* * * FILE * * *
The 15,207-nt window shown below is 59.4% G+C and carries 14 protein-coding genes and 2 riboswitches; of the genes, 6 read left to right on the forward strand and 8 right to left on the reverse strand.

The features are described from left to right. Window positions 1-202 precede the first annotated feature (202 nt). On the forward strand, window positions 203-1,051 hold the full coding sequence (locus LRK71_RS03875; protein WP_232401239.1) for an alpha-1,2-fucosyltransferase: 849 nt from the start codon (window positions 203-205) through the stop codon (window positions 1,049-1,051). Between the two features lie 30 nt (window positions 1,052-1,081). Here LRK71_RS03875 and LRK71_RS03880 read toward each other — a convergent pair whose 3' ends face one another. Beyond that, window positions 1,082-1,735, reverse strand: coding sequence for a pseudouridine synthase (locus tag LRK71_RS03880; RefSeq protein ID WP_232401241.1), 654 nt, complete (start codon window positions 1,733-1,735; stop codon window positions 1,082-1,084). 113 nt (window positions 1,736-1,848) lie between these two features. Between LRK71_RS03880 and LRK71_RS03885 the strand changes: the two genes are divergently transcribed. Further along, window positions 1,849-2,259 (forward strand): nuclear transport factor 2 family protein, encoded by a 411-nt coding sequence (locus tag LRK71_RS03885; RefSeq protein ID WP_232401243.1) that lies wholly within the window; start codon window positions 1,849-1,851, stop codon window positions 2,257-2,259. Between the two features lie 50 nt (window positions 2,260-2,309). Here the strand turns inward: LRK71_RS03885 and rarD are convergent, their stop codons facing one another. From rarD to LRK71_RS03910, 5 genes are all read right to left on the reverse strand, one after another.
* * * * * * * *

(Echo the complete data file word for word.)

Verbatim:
The 15,207-nt window shown below is 59.4% G+C and carries 14 protein-coding genes and 2 riboswitches; of the genes, 6 read left to right on the forward strand and 8 right to left on the reverse strand.

The features are described from left to right. Window positions 1-202 precede the first annotated feature (202 nt). On the forward strand, window positions 203-1,051 hold the full coding sequence (locus LRK71_RS03875; protein WP_232401239.1) for an alpha-1,2-fucosyltransferase: 849 nt from the start codon (window positions 203-205) through the stop codon (window positions 1,049-1,051). Between the two features lie 30 nt (window positions 1,052-1,081). Here LRK71_RS03875 and LRK71_RS03880 read toward each other — a convergent pair whose 3' ends face one another. Beyond that, window positions 1,082-1,735, reverse strand: coding sequence for a pseudouridine synthase (locus tag LRK71_RS03880; RefSeq protein ID WP_232401241.1), 654 nt, complete (start codon window positions 1,733-1,735; stop codon window positions 1,082-1,084). 113 nt (window positions 1,736-1,848) lie between these two features. Between LRK71_RS03880 and LRK71_RS03885 the strand changes: the two genes are divergently transcribed. Further along, window positions 1,849-2,259 (forward strand): nuclear transport factor 2 family protein, encoded by a 411-nt coding sequence (locus tag LRK71_RS03885; RefSeq protein ID WP_232401243.1) that lies wholly within the window; start codon window positions 1,849-1,851, stop codon window positions 2,257-2,259. Between the two features lie 50 nt (window positions 2,260-2,309). Here the strand turns inward: LRK71_RS03885 and rarD are convergent, their stop codons facing one another. From rarD to LRK71_RS03910, 5 genes are all read right to left on the reverse strand, one after another.